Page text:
BEIRUT, Lebanon â€” The topÂ United NationsÂ human rights official warned opposition fighters inÂ SyriaÂ on Monday that they would not be immune from prosecution for atrocities, as videos from the Syrian city of Aleppo appeared to show a mass execution by rebel fighters of bound and blindfolded Syrian government soldiers.
One of the videos, first publicized on Monday on the Brown Moses blog, which curates and analyzes video evidence from Syria, showed at least 20 corpses lying in a crooked row on a bloodstained street curb. The victims wore fatigues but no shoes. Several appeared to have been shot in the head.
In that video and another that captured the same scene, different rebel groups appear to take responsibility for the killings. It was impossible to immediately confirm the authenticity of the videos, or to determine exactly when and where they were recorded. If confirmed, the executions were likely to add to growing concerns about the conduct of the militias fighting to topple the Syrian president, Bashar al-Assad, and particularly their treatment of prisoners.
In a brutal episode in late July, a group of rebel fighters was seen in a video executing several captives â€” members of an Aleppo family accused of being enforcers for the government â€” with a spray of gunfire. In recent days, other videos have captured summary executions by the rebels.
Speaking in Geneva on Monday, Navi Pillay, the United Nations high commissioner for human rights, warned of atrocities by both the government and its opponents. Both, she said, â€œdeploy snipers that target civilians.â€ Ms. Pillay also said the Syrian governmentâ€™s attacks on civilians and destruction of homes â€œmay constitute war crimes or crimes against humanity,â€Â according to a transcript of Ms. Pillayâ€™s remarks on her officeâ€™s Web site.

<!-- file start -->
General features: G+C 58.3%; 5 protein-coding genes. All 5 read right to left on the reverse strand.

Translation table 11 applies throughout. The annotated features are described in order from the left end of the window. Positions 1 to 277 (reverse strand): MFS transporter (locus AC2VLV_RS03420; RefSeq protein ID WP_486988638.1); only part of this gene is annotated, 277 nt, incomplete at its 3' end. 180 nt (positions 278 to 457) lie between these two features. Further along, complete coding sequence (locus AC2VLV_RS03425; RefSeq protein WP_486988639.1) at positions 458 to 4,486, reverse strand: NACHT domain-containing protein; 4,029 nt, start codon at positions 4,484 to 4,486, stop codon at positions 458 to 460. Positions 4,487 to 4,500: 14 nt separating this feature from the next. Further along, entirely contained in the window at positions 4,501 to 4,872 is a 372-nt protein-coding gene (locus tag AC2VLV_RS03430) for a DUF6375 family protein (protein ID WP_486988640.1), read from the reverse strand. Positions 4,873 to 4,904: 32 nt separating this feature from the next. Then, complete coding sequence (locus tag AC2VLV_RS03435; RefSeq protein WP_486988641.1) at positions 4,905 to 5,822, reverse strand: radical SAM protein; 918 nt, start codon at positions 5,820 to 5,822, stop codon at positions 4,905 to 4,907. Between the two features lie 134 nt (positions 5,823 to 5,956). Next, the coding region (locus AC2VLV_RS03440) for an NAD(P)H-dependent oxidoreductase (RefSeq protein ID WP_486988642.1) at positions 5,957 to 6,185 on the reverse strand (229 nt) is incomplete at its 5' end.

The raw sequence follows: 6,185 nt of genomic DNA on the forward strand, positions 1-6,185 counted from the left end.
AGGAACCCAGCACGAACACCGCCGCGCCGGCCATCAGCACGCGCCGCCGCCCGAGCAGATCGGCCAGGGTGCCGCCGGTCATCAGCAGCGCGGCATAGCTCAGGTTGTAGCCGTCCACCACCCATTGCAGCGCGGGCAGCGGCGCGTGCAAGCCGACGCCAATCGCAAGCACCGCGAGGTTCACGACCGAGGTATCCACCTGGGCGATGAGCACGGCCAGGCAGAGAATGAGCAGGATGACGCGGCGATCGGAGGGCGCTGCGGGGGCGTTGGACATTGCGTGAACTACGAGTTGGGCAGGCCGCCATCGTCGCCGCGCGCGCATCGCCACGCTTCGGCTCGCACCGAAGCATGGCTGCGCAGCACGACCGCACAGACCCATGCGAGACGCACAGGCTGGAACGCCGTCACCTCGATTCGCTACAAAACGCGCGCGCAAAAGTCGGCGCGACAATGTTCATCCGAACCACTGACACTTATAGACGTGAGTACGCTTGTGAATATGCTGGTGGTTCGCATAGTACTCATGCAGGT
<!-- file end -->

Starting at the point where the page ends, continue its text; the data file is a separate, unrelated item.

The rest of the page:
And in a stern warning directed at antigovernment forces, Ms. Pillay noted the â€œundoubted climb in human rights violationsâ€ attributed to the rebels, including abductions and summary executions. â€œOpposition forces should be under no illusion that they will be immune from prosecution,â€ she said.
In one of the videos showing the executed soldiers, a narrator claims that a rebel battalion called Salman al-Farisi was responsible for killing the men. A man who claimed to be a representative of the battalion, contacted through its Facebook page, condemned the killings but said he was not sure whether members of the militia were responsible for them. The video of the executions was subsequently removed from the battalionâ€™s Facebook page.
In a video posted by the London-based Syrian Observatory for Human Rights, a man attributes responsibility to a different battalion.
â€œAssadâ€™s dogs,â€ the man says, panning the camera across the scene of bodies contorted in anguish or slumped in a fetal position. â€œGod is great.â€
The leader of the Syrian Observatory, who uses the pseudonym Rami Abdul-Rahman for safety reasons, said that the exact location of the killings was not clear, but that the soldiers might have been part of a contingent from a military base in the Hanano district that rebel fighters attacked on Friday.
Also on Monday, Egyptâ€™s Foreign Ministry announced that it was convening a meeting of regional states to try to find a peaceful resolution to the Syrian conflict. Diplomats from Turkey, Iran, Saudi Arabia and Egypt were expected to meet in Cairo in the coming days â€” an initiative that has been widely viewed as an effort by Egyptâ€™s new president, Mohamed Morsi, to reassert his countryâ€™s regional leadership role.